I'm a custom Dropdown!

 

And so on.

This is relatively easy. Is it earth-shattering? No, but is it a nice tool to have in your toolbox? Definitely.
It would be awesome if some of the CSS frameworks we use started to embrace some concepts like this and move some default module behavior into custom elements.

Another example: Using an element to do some application logic

I do a lot of Backbone / Ampersand.js / Marionette development and really like Backbone Radio. For things like menus, we use Radio commands and the ampersand convention of ‘data-hook’ attribtues to keep our styling separate from our javascript behavior. In the end it ends up something like this:

<div class="ui blue pointer menu" >
    <div class="active item" data-hook="tab-1">Tab1</div>
    <div class="item" data-hook="tab-2">Tab2</div>
    <div class="item" data-hook="tab-3">Tab4</div>
    <div class="item" data-hook="tab-4">Tab5</div>
</div>

And then we hook up those up in a View:

var View =  Ampersand.View.extend({
    template: template,
    events : {
        'click [data-hook=tab-1]' : 'loadTab1',
        'click [data-hook=tab-2]' : 'loadTab2',
        'click [data-hook=tab-3]' : 'loadTab3',
        'click [data-hook=tab-4]' : 'loadTab4'
    },
     loadTab1 : function() {
        this.activate(this.$('[data-hook=tab-1]')); 
        Radio.command('application','show:tab1');
    },
    
    activate : function(){
     // for styling, remove active class on others and add it here
    },
    // and so on..

As you can see, this can end up like a lot of boilerplate just to trigger a Radio command on a click. So we’re going to try to write a small element that will help remove a little of this.

var proto = Object.create(HTMLElement.prototype);

 proto.attachedCallback = function(){
     var el = this;
     this.clickListener = function(){
         var command = el.getAttribute('command');
         var channel = el.getAttribute('channel');
         Radio.command(channel,command);
     };
     this.addEventListener('click', this.clickListener);
 };
 
 proto.detachedCallback = function(){
     this.removeEventListener('click',this.clickListener);
 };

 return document.registerElement('radio-command', {
     prototype: proto
 });

Fairly straightforward. We create a clickListener which grabs the command and channel attributes and trigger a Radio command on it via a click. We keep the eventListener on the element so we can be good citizens and remove the event listener when the element is removed in the detachedCallback.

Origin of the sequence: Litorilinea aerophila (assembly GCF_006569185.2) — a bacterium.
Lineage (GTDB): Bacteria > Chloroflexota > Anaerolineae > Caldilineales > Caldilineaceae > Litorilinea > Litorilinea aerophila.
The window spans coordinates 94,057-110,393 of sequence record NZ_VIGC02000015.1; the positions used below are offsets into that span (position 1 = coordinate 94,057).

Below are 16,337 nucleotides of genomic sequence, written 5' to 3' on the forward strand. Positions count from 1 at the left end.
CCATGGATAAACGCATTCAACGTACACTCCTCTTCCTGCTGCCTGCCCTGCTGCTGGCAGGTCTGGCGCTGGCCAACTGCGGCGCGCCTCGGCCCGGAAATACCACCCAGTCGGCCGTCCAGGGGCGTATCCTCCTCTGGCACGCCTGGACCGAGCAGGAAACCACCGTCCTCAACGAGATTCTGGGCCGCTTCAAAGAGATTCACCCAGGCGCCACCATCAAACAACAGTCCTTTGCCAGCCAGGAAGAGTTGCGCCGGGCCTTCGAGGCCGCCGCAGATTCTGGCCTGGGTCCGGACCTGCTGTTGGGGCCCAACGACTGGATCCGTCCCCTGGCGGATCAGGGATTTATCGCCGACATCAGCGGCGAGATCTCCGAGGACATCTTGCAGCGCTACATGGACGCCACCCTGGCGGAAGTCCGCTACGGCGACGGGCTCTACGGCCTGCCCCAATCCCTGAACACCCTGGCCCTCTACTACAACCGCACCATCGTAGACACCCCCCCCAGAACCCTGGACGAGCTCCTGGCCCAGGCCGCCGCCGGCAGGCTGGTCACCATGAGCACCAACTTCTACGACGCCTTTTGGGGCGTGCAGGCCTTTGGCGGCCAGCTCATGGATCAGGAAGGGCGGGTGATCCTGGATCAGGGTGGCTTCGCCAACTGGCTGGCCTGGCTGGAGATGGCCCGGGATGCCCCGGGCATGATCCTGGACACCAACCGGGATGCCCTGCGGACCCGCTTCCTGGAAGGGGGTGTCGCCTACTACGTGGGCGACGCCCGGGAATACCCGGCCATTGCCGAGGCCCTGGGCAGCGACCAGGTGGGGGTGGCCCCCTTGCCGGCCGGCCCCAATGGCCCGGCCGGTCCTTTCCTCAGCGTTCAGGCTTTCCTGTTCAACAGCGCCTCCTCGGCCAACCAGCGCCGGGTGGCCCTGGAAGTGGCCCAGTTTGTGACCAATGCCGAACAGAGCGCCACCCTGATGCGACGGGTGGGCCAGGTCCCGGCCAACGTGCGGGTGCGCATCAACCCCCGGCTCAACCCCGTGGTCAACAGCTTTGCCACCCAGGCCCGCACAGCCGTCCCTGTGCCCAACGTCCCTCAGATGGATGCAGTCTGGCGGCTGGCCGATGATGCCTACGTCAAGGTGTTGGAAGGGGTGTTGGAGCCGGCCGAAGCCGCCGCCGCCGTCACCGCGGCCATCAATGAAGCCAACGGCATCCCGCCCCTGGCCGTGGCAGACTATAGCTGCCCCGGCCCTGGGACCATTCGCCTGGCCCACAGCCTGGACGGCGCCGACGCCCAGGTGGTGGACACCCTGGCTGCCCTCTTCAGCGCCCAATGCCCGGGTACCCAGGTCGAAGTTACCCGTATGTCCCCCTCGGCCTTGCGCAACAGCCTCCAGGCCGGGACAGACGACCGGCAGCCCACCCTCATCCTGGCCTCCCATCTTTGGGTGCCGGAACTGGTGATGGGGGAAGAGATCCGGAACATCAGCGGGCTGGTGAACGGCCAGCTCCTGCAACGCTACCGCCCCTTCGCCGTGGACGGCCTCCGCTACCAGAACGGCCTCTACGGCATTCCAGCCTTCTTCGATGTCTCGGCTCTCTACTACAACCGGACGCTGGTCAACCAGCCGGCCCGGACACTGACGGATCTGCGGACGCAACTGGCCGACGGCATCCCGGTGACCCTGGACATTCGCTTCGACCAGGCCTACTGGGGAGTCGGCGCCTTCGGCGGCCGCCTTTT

Now, we can replace our HTML with our new Custom Element, using two attributes to pass in arguments to our element.

<div class="ui blue pointer menu" >
  <radio-command channel="my-channel" command="show:tab1" class="item" >Tab1</radio-command>
  <radio-command channel="my-channel" command="show:tab2" class="item" >Tab2</radio-command>
  <radio-command channel="my-channel" command="show:tab3" class="item" >Tab3</radio-command>
  <radio-command channel="my-channel" command="show:tab4" class="item" >Tab4</radio-command>
</div>

Adding behavior to children

You’ll notice a lot of duplication above, they’re all using the same radio channel. It would be cool to pull that channel up to the parent div so you do something like this:

<radio-command channel="my-channel" class="ui blue pointer menu" >
  <div command="show:tab1" class="item" >Tab1</div>
  <div command="show:tab2" class="item" >Tab2</div>
  <div command="show:tab3" class="item" >Tab3</div>
  <div command="show:tab4" class="item" >Tab4</div>
</radio-command>

The code to do this with a Custom Element would look something like this:

var proto = Object.create(HTMLElement.prototype);

proto.attachedCallback = function(){
    var el = this;
    var channel = el.getAttribute('channel');
    this.clickListener = function(event){
        var command = event.target.getAttribute('command');
        if(command){
           Radio.command(channel,command);
        }
    };
    el.addEventListener('click', this.clickListener);

};
proto.detachedCallback = function(){
    this.removeEventListener('click',this.clickListener);
};

return document.registerElement('radio-channel', {
    prototype: proto
});

The main difference here with above is that we’re using event bubbling to catch events from children and using the event.target get the clicked-on node, grab the attributes from there and use them to fire off our Radio command. Again, notice how we’re using the detachedCallback to be good citizens and unregister our listener when the elements are removed.

What Custom Elements are not

Custom Elements are often lumped together with the other specs of Web Components (Shadow DOM, HTML Imports, and Templates) when people talk about Web Components, and rightfully so, the power of them all working together does indeed promise to change the way we develop web applications.

Custom Elements do not allow you to easily build components with their own markup and custom styles. Sure you can use .innerHTML and put some DOM in there, but its not encapsulated and isolated from other parts of your page. This is what Shadow DOM does and its the coolest part of Web Components, but also the least supported by certain browsers, and hardest to Polyfill.

Are they really ready for production?

This is the big question about webcomponents and usually the answer is “not yet” but Custom Elements are a different story. Github has been using Custom Elements in production for some time now and according to the article, the reason is the polyfill is small, simple and covers most edge cases, which is much harder to do for a more bleeding edge technology like shadow DOM. The polyfill is unfortunately still required but is relatively small (only about 10k minified)

Conclusion

I hope I have shown you a new tool for your development toolbox. To me, it seems we get really excited about the full web components spec and are let down when we find out it’s not quite ready to go. So we end up not using them at all, but Custom Elements are much more mature and can be used today to easily solve some problems.